"The moment the fiction writer, the novelist, the storyteller, the poet starts to think that 'I am writing to persuade, I am writing propaganda' then this is a tremendously bad thing for whatever talent you have," she tells CNN. "You cannot put it at the service of something like this."

The British author Doris Lessing is even more emphatic. "If you're going to write to a formula of some kind the writing is dead, which we know by having seen it so often," Lessing says.

And with that we'll return somewhat sheepishly to Vonnegut's rules on storytelling, which it must be said he did note that most great writers tend to break, with the exception of the first.

Rules number two and three relate to the creation of character, and are more practical than the first: "Give the reader at least one character he or she can root for" he wrote, and then about motivation, "Every character should want something, even if it is only a glass of water."

Now for rule four: "Every sentence must do one of two things -- reveal character or advance the action." Put more simply, every word must count.

There's nothing more frustrating when reading a story or when watching a movie than being led off at a tangent as the author indulges in some pointless navel-gazing. How many more celluloid panoramas of Manhattan, for example, do third-rate filmmakers need to show us before they realize we get the message? We already know the New York skyline is beautiful.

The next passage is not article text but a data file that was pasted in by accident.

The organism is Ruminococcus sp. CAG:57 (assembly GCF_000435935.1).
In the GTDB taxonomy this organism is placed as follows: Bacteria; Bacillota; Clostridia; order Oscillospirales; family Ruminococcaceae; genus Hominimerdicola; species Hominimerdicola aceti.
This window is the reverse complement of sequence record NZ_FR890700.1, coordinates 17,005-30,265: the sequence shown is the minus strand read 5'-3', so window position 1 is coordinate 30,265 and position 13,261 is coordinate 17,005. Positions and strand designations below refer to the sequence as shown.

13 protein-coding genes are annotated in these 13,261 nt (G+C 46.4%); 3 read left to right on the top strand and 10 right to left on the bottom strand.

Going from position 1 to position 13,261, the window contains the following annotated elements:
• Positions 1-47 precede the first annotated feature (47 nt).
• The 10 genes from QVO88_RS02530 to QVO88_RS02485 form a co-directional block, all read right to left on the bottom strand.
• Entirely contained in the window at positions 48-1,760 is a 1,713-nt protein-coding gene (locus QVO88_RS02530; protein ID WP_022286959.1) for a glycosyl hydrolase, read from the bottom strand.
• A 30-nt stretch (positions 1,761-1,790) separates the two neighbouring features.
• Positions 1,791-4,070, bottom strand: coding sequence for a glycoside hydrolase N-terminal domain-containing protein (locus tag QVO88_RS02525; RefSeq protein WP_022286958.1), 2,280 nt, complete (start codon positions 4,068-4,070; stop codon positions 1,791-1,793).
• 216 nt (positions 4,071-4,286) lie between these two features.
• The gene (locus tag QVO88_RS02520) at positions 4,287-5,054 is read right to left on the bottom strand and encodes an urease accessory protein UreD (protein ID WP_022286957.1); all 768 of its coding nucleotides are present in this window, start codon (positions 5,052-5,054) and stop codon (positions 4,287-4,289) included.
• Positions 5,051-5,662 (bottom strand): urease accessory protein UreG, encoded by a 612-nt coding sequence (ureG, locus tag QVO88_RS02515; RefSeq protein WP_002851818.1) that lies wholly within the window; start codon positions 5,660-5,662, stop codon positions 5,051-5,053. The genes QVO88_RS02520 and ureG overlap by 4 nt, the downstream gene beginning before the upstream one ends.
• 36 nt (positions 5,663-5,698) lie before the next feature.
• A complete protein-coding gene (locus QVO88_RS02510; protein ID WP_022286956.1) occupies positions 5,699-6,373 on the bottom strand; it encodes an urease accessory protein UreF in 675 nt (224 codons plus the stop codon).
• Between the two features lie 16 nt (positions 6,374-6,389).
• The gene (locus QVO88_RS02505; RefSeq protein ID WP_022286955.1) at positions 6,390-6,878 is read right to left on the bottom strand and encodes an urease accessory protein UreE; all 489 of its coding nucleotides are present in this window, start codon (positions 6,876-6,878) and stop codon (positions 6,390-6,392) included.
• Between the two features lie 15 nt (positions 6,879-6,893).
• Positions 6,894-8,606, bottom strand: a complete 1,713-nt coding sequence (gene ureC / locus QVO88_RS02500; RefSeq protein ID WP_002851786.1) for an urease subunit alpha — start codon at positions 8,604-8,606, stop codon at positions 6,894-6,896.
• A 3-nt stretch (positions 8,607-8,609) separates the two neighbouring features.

The great American writer Ernest Hemingway despised this kind of flabby, indulgent storytelling. Early on in his career he had a $10 bet with colleagues that he could produce a story just six words long. This is what he came up with:

"For sale: Baby shoes, Never worn." Needless to say he won the bet. Share your own six word story and we'll publish the best

The English writer and essayist George Orwell was also a great advocate of an economic style and like Vonnegut compiled his own set of rules on how to write well. Orwell said that a long word should never be used when a shorter equivalent existed, and that redundant words should always be cut out.

Back to Vonnegut, who as you may have by now picked up, had a very wry sense of humor. For rule number six he wrote: "Write to please just one person." It may be that you are aiming your story at others but, if you're not happy with what you're producing, it's unlikely you'll manage to convey much enthusiasm to an audience.

Or as Vonnegut put it: "If you open a window and make love to the world, so to speak, your story will get pneumonia."

And on that note we shall end our lesson for today. Armed with this advice you may now go away and write the great epic novel of the 21st century, or at the very least stop boring your mates at parties.

Can you give us a tale in six words?
Ernest Hemingway famously wrote a story in just six words: "For sale: Baby shoes, Never worn." Do you think you could match his efforts? If so, CNN's Spirit of would like to hear from you. Leave your six word stories below and we will publish the best on the Web site.